All right, let's give the reporters credit. Never mind the logical impossibility of health insurance plan being "robust" if you can't actually use it. (The operation was successful, but the patient went broke?) Also, forget about the fact that this only becomes news when it affects middle-class people, the kind who thought they were already well insured.

Let's be happy that finally, it's front-page news that the Massachusetts individual mandate to buy health insurance is failing to deliver actual health care to a large and growing number of people. The key word here is "failing." This is not a model for national health insurance. It's an object lesson in what happens when the hospitals, insurance companies, and doctors all design a health plan without the slightest thought for its effects on actual patients.

Thursday, June 18, 2009

Morphing into "Bush Light" on Security Issues

There's more than the proverbial dime's worth of difference between Obama and Bush on domestic policy. In fact, for the anti-poverty agency where I work, there's hundreds of thousands of dollars of difference! But on the questions of intervention abroad and secrecy at home, Obama is rapidly acquiring the taste for an imperial presidency that characterized the previous administration.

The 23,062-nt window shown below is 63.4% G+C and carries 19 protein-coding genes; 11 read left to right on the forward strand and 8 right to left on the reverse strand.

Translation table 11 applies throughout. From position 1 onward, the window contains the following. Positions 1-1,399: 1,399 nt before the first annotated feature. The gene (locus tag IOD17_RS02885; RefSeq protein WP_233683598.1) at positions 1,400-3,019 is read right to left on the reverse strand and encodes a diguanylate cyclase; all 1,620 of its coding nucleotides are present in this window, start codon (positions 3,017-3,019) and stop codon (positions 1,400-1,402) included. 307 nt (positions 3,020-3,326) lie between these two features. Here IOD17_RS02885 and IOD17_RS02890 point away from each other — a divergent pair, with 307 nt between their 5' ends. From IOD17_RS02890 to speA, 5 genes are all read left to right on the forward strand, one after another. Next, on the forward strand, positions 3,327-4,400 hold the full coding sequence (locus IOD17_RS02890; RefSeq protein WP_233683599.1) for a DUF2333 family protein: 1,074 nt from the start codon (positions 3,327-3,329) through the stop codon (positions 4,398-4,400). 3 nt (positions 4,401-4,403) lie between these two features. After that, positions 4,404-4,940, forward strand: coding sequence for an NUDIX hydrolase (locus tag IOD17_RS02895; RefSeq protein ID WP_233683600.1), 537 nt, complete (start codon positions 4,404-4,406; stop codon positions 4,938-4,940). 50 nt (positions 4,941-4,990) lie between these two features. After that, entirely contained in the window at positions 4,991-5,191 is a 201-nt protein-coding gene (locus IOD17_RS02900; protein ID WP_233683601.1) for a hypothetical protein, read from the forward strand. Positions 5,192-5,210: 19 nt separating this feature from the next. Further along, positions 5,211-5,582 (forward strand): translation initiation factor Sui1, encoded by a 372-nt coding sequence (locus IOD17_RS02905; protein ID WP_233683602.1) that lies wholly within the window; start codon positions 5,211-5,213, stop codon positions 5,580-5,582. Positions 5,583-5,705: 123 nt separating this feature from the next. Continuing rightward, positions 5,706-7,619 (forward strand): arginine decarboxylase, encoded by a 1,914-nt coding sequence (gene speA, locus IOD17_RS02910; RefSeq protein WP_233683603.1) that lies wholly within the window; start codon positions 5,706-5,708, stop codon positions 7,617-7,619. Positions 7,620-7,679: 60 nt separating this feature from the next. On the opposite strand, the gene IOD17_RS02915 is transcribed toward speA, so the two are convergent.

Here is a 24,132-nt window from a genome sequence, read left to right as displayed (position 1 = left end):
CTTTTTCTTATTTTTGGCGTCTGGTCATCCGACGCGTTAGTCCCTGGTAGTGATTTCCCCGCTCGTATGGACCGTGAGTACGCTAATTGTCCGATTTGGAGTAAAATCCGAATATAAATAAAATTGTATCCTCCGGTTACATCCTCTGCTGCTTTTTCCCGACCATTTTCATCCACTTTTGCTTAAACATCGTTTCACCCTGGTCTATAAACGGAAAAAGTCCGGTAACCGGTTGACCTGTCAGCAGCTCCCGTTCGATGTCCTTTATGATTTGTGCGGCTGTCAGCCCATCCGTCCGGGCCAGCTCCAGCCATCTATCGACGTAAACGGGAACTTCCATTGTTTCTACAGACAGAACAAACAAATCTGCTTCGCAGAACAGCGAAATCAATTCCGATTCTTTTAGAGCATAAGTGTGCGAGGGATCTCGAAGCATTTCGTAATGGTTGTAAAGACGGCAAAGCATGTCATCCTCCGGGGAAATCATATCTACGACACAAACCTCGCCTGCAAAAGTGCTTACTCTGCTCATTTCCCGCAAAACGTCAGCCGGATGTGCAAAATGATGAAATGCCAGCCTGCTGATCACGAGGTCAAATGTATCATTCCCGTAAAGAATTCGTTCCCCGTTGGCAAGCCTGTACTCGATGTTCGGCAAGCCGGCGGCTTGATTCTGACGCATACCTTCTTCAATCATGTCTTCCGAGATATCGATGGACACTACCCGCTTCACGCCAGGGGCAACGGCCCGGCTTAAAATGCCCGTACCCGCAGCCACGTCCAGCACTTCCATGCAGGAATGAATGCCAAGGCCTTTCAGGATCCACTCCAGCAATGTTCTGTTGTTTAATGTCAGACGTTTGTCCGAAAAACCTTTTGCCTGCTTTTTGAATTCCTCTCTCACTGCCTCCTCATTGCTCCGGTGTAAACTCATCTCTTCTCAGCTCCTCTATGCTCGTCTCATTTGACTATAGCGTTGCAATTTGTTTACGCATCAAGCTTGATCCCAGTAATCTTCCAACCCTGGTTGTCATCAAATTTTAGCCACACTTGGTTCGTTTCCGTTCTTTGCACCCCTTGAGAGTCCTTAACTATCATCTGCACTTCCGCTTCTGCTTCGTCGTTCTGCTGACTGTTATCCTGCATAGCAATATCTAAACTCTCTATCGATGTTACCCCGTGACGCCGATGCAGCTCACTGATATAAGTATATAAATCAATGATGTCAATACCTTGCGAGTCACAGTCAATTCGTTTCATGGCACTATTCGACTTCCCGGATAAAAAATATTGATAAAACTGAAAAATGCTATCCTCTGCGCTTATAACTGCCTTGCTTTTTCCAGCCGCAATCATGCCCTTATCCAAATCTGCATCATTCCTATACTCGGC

Item: wars of choice. Bush famously sent American men and women into the line of fire in Iraq on a fool's errand. There were no weapons of mass destruction, Saddam Hussein and Osama bin Laden had no alliance and very little in common, and Iraq did not threaten the U.S. But the new administration is getting ready for an expanded war in Afghanistan, where U.S. intervention thus far has shifted control from one set of warlords (the Taliban) to another (the Northern Alliance) without making any permanent improvement in the lives of Afghanis and where civil war as soon as the U.S. pulls out seems inevitable.

Obama is also sending money to Pakistan, which more than any other country has offered aid and comfort to al-Qaeda. If Obama has good reasons to believe that the Pakistani military and secret police have changed tunes and now regard al-Qaeda as more of a threat to them than India, he hasn't shared those reasons with the public.